Cassie Bittle was keeping it together pretty well until she saw the tree.

She’d just spotted a disheveled man walking down the street carrying one of the small potted palms that had recently disappeared from the makeshift patio behind her restaurant.

The tree appeared to be dead, so it wasn’t like she was going to restore it to its rightful place behind KC Steakhouse, the Bakersfield institution she and her mother, Missy Pelton — who was the restaurant’s bookkeeper for years — purchased in 2012.

No, it was simply this: Seemingly everyone and everything, from state leaders to malevolent, microscopic life forms, had been challenging her ability to prosper, even survive. And now, as if all that weren't enough, thieves were crawling out of the asphalt, taking her stuff from the restaurant’s back parking lot, where she’d erected a canopy for outdoor dining.

The COVID-19 pandemic had driven her successful restaurant, originally founded in 1939 and situated at its present F Street location since 1967, to the brink, and now this insult.

“I’m driving on the Garces Circle and I look over and there is this guy carrying my potted plant,” she said. “I wanted to scream so bad. I had to do a few loops on the Circle to calm down. I made the sound decision that it's not worth it to confront the guy — just keep going. It's already dead, just leave it be.”

She’d already had three water fountains snatched from her patio and a metal loveseat that had been gifted to them, as well as garlands of flowers and a large U.S. flag, so this was the last straw. Biddle hired security to watch the back lot where she’d erected the canopy. Good thing, it turns out.

“My security guard tells me about people that are still driving by” late at night, she said. “They scope out the place quite a bit. When we had all of the waterfalls stolen — I think it was someone that saw us on the news and saw what we had out here and waited for the right moment to come get it — things weren’t as protected back there. Now everything's protected.”

Did it ever occur to her that all this hassle might not be worth it? Not a chance.

“Cassie is resilient," said Ward 2 Bakersfield City Councilman Andrae Gonzales. “Like all of us, she’s had her share of challenges come her way, but she finds solutions. Others may have ideas sometimes but she’s the one who takes the steps to make it happen.”

Such as chatting up local elected officials about possible adjustments to the formula upon which the city bases its parking space quotas.

Such as showing up at a Kern County Board of Supervisors meeting in the early days of the pandemic-driven shutdown with computer screenshots of an innovation out of Florida: Outdoor dining where it hadn’t been permitted or even seemingly feasible before.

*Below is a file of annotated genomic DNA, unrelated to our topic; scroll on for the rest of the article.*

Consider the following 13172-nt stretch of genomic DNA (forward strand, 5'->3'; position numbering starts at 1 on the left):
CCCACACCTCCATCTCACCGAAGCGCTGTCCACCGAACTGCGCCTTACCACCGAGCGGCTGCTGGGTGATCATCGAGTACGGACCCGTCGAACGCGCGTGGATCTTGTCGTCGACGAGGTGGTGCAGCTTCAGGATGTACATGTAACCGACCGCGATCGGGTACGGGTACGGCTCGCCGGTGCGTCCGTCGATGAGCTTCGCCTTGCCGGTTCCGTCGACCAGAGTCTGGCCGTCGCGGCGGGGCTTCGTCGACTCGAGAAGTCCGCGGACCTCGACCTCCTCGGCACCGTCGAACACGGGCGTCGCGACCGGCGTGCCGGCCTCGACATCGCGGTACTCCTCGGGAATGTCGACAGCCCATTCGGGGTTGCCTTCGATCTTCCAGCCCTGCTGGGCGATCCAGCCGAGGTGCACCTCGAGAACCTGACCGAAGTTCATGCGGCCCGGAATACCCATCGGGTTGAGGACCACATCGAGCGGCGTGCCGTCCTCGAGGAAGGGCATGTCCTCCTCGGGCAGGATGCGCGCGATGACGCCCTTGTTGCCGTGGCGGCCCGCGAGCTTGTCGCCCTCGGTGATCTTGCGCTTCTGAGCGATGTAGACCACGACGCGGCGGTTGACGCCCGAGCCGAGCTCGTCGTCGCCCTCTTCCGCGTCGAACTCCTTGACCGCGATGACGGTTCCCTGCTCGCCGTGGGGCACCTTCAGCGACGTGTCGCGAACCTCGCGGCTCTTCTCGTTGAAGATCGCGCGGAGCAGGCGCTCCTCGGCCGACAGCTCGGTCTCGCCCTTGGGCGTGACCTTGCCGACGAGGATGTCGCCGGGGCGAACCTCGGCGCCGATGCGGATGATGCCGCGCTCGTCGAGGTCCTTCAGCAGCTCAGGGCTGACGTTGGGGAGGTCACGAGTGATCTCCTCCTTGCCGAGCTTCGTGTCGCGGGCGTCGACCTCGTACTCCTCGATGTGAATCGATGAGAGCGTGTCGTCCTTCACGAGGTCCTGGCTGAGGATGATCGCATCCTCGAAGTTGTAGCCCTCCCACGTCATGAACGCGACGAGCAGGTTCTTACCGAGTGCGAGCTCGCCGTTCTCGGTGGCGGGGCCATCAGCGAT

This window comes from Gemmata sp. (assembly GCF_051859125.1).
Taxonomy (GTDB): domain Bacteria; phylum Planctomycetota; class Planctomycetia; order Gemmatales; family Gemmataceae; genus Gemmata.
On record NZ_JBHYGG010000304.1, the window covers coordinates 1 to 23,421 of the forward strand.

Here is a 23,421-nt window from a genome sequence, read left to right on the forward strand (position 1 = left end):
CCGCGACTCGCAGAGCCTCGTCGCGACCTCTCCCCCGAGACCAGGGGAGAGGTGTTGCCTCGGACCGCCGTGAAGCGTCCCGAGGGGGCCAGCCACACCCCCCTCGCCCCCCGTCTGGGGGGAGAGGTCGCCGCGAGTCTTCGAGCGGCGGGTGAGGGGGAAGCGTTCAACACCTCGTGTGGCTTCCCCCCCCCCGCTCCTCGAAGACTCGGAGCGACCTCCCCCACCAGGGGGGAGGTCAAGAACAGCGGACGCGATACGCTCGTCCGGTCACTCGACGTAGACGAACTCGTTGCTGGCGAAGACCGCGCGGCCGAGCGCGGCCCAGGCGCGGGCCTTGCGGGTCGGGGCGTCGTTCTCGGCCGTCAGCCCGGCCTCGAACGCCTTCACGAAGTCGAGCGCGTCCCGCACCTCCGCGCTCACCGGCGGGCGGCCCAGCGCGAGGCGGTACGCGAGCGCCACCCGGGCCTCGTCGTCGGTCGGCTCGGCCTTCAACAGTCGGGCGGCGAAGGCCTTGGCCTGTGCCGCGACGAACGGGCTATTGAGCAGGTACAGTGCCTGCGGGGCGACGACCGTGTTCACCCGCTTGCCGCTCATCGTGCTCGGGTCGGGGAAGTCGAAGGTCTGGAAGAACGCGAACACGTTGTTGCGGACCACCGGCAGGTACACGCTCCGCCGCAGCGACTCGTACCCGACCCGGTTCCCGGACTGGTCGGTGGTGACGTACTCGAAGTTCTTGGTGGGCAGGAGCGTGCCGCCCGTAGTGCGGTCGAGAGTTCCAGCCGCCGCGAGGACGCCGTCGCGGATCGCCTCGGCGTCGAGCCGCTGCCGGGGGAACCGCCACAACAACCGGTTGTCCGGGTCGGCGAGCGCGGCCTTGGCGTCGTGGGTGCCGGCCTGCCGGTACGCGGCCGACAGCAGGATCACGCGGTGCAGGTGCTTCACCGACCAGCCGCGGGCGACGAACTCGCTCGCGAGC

“I keep trying to keep everybody motivated,” she said. “I was so worried when this first hit that everybody would lose their drive to keep going. I knew it was going to be a long road of twists and turns, so if I could be loud and proud of the fact that, yes, we're all suffering but that doesn't mean that we quit.”

She has had servers’ interests at heart every bit as much as business owners’.

“A lot of the restaurants here didn't want to do outdoor dining in the beginning,” she said. “I said, ‘No, you guys have to get that up and going any way that you can to make money for your employees.'"

In Bittle’s case, it helped to have good karma in the bank. She and her mother might have been in more dire straits without some of the faithful customers who’ve helped out, loaning them the canopy that makes KC’s outdoor dining arrangement possible and the huge potted trees that help patrons forget they're actually sitting in a parking lot.

Yes, it could be worse. Bittle and her mother could be oblivious to the lessons of this purple-tier shutdown. They are not.

The steps they take to make outdoor dining more pleasurable during the cold and potentially wet months to come — months that for many restaurants are make-or-break, even in the best of times — will be instructive as they weigh their options in the post-COVID world.

The staff they’ve trained to fill vacancies left by ex-employees — former workers who realized they could make more money living on the state’s COVID-19 dole than they could working — might be valuable team members going forward.

“We've got three little 16-year-olds that are working for us now,” said Bittle, who started at KC Steakhouse herself when she was just a 15-year-old Ridgeview High School and 4-H member. “And they are the best employees, oh, my gosh. They're not ruined to the world. They still like people. They think it's fun to wash dishes. And they smile when people come in. I'm like, ‘Why didn't we do this before?’ It's kind of fun to see.”

Fun to see: That describes Bittle’s approach to overall survival, too. It’s one others would be well served to emulate, because she seems to have their best interests at heart, too.

“We've had a lot of those roller coaster loops, but I think everybody has held on pretty tight,” she said. “We've only lost a few here in Kern County and I want to keep that going because the camaraderie that we have among (those in) the restaurant industry here in Bakersfield is huge. We really feed off of one another. So when Mossman’s is doing good and Rosemary's (Creamery) is doing good and Slice of Italy is doing good, I know I'm doing good. We need to keep these businesses alive, or people won't have a reason to come downtown.”

Bittle seems determined to make that happen, too, even if it takes a few extra serenity-restoring laps around the Garces Circle now and then.

Robert Price is a journalist for KGET-TV. His column appears here on Sundays; the views expressed are his own. Reach him at or via Twitter: @stubblebuzz.